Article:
Obama Does Reddit AMA: President Answers Questions and Crashes Site

President Obama answering questions on Reddit. Image via Reddit.

If you had any doubt that the presidential candidates were trying to use every possible piece of technology and social media to communicate with voters, this should seal the deal. Today President Obama took to Reddit, a growing social media and forum site which has become a landfill of cat photos and animated GIFs, to participate in one of the site's AMAs, or Ask Me Anything sessions. AMAs have become popular with other well-known individuals; users ask questions and the individual, well, answers.

The president began the question and answer session at around 4:00 p.m. ET, and within moments had received hundreds of questions. ( You can see Obama's answers here.) At points the site even went down, returning an error message when users tried to update or log on. Many wondered if it was really the president on Twitter and on the service itself. The Obama campaign confirmed it was in fact the president with a photo of him at his computer and a tweet.

The president fielded questions on internet freedom, the space program, the most difficult decision of his first term (the surge in Afghanistan) and the White House beer ("it's tasty"), among other things.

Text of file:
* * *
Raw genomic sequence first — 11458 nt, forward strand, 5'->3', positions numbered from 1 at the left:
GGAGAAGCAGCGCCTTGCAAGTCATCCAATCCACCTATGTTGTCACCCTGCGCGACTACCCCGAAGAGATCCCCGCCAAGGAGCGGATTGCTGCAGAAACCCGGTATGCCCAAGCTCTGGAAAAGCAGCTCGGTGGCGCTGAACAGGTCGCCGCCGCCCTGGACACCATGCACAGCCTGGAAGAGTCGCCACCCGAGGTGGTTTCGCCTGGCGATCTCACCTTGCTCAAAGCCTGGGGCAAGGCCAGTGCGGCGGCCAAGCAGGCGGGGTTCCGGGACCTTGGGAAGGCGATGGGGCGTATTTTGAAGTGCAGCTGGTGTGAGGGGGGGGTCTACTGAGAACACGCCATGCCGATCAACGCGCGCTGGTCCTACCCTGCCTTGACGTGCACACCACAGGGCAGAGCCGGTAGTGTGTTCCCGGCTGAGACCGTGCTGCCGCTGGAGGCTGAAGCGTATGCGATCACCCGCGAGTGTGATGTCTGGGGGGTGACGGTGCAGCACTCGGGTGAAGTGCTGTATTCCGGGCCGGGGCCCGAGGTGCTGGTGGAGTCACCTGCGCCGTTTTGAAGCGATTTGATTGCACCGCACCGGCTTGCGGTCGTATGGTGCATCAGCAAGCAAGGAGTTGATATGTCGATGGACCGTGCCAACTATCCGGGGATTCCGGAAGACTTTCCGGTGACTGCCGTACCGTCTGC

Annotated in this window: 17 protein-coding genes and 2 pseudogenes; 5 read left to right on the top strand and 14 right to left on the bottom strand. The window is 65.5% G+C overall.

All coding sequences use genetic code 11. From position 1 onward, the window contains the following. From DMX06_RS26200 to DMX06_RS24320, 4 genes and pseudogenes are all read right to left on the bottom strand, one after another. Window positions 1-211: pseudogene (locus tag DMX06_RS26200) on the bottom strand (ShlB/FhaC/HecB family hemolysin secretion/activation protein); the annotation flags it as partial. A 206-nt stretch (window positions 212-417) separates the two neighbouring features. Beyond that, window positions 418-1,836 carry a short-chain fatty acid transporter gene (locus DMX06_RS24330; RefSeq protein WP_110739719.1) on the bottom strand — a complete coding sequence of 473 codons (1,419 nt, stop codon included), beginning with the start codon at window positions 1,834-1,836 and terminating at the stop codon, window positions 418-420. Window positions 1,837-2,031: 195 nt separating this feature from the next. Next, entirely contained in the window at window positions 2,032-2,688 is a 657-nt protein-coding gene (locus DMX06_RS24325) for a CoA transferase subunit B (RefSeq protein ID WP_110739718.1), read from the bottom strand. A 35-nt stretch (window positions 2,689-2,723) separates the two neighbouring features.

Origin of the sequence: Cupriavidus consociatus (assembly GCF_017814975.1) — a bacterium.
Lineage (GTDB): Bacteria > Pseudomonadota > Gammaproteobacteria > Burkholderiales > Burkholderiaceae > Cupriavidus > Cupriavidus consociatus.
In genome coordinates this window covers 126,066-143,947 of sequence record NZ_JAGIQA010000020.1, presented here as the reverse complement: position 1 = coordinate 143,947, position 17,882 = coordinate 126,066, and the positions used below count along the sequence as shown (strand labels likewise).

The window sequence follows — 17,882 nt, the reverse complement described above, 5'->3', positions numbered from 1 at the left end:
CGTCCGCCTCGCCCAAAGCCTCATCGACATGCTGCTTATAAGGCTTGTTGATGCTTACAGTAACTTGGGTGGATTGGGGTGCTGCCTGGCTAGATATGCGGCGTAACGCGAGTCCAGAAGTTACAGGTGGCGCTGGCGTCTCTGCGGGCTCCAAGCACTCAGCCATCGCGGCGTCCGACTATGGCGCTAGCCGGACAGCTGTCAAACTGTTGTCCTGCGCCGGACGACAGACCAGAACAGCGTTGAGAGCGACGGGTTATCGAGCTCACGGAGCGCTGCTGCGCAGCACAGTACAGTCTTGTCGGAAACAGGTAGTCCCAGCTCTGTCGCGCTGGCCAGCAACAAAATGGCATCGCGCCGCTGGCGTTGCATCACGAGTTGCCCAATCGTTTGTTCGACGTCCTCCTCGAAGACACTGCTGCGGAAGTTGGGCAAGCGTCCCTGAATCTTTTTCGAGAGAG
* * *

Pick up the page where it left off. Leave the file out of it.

"Im thrilled, obviously, but what makes this even more exciting is that President Obama is doing this AMA from Charlottesville , VA - the same place where 7 years ago, Steve Huffman and I started the company that'd create Reddit. (We were undergrads at UVA)," Reddit founder Alexis Ohanian told ABC News in a quick email.

Reddit and Ohanian have also launched an "Internet 2012? bus. The bus will make its way from Denver to Danville, Kentucky, with organizers talking to Americans, including students and startup founders, about how they use the Internet and about legislation around it.

After an hour, Obama had hundreds of comments and questions on Reddit. The site still appeared to be up… for at least some. His closing comment: "If you want to know what I think about this whole reddit experience - NOT BAD!"

ABC News' Mary Bruce contributed reporting.